**Advances in Pure Mathematics** Vol.3 No.5(2013), Article ID:35056,7 pages DOI:10.4236/apm.2013.35064

Global Existence, Uniqueness of Weak Solutions and Determining Functionals for Nonlinear Wave Equations

Department of Mathematics, Gazi University, Ankara, Turkey

Email: ulku@gazi.edu.tr

Copyright © 2013 Ülkü Dinlemez. This is an open access article distributed under the Creative Commons Attribution License, which permits unrestricted use, distribution, and reproduction in any medium, provided the original work is properly cited.

Received April 21, 2013; revised May 30, 2013; accepted July 3, 2013

**Keywords:** Global Existence; Uniqueness; Determining Modes

ABSTRACT

We consider the initial-boundary value problem for a nonlinear wave equation with strong structural damping and nonlinear source terms in IR. We prove the global existence and uniqueness of weak solutions of the problem and then we will study the determining modes on the phase space by using energy methods and the concept of the completeness defect.

1. Introduction

In this paper we study the initial-boundary value problem for the following nonlinear wave equation

(1.1)

with boundary conditions

(1.2)

and initial conditions

(1.3)

where constant, is a strong structural damping term, is nonlinear source term and is a nonlinear strain term.

An other version of problems (1.1)-(1.3) was studied in [1-4]. In [1] Chen et al worked that the following initial boundary value problem

(1.4)

(1.5)

(1.6)

has a global solution and there exists a compact global attractor with finite dimension. In [2] Karachalios and Staurakalis studied the local existence for (1.1) with u_{t} is a damping term and without nonlinear source term. In [3] Çelebi and Uğurlu gave the existence of a wide collection of finite sets of functionals on the phase space that completely determines asymptotic behavior of solutions to the strongly damped nonlinear wave equations. In [4] Chueshov presented the approach of a set of determining functionals containing determining modes and nodes that completely determines the long-time behavior of some first and second order evolution equations.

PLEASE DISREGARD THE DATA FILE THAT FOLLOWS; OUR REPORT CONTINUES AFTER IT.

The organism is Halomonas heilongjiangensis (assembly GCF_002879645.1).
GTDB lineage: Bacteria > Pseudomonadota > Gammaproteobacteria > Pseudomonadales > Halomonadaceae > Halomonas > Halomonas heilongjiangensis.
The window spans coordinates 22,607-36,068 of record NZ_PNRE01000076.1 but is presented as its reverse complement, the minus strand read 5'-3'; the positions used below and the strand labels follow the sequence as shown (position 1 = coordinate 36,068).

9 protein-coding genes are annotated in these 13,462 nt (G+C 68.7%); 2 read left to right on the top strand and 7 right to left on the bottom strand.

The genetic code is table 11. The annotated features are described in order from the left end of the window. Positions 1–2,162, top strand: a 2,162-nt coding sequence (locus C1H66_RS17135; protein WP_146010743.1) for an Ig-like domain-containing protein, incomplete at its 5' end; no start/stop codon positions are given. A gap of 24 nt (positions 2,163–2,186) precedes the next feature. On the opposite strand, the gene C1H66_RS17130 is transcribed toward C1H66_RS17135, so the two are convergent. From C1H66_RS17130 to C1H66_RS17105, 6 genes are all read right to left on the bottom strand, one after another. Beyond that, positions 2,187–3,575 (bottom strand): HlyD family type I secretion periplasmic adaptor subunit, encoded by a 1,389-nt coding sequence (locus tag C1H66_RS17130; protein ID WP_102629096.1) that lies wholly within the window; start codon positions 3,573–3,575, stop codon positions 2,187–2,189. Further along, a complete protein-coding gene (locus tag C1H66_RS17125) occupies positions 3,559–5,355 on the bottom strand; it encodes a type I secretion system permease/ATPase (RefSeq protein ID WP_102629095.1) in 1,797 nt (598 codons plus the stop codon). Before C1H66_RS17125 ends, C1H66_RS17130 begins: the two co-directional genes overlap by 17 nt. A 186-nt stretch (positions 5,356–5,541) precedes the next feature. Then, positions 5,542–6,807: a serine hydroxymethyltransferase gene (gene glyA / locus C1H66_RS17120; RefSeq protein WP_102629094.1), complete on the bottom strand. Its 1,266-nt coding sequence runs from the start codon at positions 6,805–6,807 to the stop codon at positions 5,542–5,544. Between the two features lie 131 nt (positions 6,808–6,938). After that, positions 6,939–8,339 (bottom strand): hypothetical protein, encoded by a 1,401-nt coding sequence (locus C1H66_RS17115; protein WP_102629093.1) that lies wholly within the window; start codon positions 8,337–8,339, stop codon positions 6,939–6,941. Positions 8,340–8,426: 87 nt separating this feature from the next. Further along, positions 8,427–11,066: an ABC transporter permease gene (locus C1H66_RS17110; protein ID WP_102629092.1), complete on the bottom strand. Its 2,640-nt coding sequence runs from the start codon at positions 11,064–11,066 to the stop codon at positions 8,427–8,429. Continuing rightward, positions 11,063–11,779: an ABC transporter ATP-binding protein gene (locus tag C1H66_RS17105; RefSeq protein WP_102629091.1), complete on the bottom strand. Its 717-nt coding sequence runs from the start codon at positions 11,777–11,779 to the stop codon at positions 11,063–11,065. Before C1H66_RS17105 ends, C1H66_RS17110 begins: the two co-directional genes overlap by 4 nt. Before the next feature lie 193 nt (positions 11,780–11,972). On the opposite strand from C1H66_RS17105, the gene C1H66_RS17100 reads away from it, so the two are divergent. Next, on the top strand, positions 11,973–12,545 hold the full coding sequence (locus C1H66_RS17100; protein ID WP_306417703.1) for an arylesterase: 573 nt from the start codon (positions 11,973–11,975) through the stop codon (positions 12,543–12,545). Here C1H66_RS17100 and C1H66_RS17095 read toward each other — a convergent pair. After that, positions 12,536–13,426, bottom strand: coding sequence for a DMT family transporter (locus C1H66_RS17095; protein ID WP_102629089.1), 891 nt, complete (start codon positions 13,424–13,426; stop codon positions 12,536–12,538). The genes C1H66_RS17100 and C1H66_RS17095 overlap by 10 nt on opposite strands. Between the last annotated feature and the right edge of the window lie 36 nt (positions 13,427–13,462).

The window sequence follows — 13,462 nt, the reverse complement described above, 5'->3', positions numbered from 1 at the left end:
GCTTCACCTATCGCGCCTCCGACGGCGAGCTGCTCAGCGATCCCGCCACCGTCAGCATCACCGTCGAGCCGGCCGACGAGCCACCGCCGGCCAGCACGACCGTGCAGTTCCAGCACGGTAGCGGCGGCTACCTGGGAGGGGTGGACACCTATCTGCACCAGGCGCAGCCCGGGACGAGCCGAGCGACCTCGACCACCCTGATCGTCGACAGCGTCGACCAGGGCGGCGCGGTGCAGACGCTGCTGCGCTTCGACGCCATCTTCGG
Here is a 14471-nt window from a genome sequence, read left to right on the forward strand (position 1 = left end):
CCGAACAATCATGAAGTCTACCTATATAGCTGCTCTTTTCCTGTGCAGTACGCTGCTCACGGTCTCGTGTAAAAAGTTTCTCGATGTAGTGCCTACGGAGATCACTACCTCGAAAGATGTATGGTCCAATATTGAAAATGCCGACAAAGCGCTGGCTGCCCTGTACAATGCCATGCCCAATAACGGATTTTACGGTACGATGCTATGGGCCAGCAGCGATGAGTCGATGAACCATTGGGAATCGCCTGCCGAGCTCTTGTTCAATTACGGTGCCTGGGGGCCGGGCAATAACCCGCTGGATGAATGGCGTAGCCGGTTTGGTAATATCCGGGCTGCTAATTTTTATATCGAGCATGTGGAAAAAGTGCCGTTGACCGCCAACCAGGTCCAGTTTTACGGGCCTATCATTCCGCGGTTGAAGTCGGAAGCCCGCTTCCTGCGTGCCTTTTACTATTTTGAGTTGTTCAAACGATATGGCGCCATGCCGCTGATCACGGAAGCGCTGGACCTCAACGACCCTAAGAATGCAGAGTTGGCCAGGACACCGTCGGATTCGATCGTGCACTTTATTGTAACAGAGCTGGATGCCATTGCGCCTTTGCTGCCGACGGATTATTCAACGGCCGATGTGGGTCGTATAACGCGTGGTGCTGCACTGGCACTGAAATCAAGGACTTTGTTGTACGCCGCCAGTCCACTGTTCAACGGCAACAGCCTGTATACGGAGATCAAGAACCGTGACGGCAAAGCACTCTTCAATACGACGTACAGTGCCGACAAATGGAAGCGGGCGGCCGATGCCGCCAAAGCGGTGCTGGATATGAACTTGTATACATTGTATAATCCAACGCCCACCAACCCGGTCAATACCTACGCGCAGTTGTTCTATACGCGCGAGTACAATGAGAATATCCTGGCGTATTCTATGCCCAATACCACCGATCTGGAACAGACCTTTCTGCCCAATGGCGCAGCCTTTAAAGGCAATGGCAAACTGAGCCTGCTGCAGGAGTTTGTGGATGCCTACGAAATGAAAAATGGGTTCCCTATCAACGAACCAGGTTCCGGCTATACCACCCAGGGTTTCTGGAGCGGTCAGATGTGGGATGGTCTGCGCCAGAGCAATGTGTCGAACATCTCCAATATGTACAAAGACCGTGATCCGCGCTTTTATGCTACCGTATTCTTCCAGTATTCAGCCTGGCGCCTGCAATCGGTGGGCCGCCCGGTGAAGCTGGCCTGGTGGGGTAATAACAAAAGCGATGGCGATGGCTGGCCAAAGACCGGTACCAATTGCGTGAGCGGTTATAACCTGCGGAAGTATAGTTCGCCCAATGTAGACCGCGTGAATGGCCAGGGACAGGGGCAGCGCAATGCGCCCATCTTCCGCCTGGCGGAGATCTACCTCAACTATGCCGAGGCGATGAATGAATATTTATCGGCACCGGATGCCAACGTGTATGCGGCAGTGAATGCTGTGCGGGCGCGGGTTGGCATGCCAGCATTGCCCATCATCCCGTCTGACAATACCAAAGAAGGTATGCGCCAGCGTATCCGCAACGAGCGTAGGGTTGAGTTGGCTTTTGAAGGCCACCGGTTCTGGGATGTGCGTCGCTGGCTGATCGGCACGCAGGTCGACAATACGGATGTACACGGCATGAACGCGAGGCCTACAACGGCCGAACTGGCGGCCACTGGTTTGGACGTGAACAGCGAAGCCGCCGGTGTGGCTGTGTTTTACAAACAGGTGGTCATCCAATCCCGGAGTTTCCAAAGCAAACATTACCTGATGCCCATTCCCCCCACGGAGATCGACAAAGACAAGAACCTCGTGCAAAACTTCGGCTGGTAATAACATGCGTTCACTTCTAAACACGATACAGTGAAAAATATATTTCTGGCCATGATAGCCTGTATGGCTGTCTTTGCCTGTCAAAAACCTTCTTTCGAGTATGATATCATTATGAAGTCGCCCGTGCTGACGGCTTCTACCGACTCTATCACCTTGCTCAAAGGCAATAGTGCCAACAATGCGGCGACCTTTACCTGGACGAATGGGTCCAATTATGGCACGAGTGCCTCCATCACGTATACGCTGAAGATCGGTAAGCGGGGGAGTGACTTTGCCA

Similar results of determining modes for similar equations have been obtained in [5-7].

In this article, we take the problem defined by (1.1)- (1.3) which was not investigated in above mentioned articles. Our problem has nonlinear strain and source terms. The control of long time behavior is achieved due to the presence of restoring forces In Section 2 under conditions

and we prove the global existence and uniqueness of a weak solution u of the problems (1.1)-(1.3). In Section 3 we study determining modes on the phase space by using energy methods and the concept of the completeness defect.

2. The Global Existence and Uniqueness of Weak Solutions

Let be the usual Hilbert space of square integrable functions with the standard norm and inner product Denote the Laplacian operator on L^{2} with domain A is a sectorial operator and that is a bounded linear operator defined in see [8]. The nonlinear source term satisfies the following conditions

there exists a constant such that

where Finally we denote

with the standard product norm

Define in Y by

(2.1)

Then the following Lemma1 is valid [9].

Lemma 1 is a sectorial operator on Y.

We define a map from to Y by

(2.2)

where

Using the Sobolev embedding theorem, we can see that is locally Lipschitz continuous. Thus we apply the existence theorem in [8] to get the solutions of initial value problem for the following system in Y:

(2.3)

when

(2.4)

Now, we have the following theorem.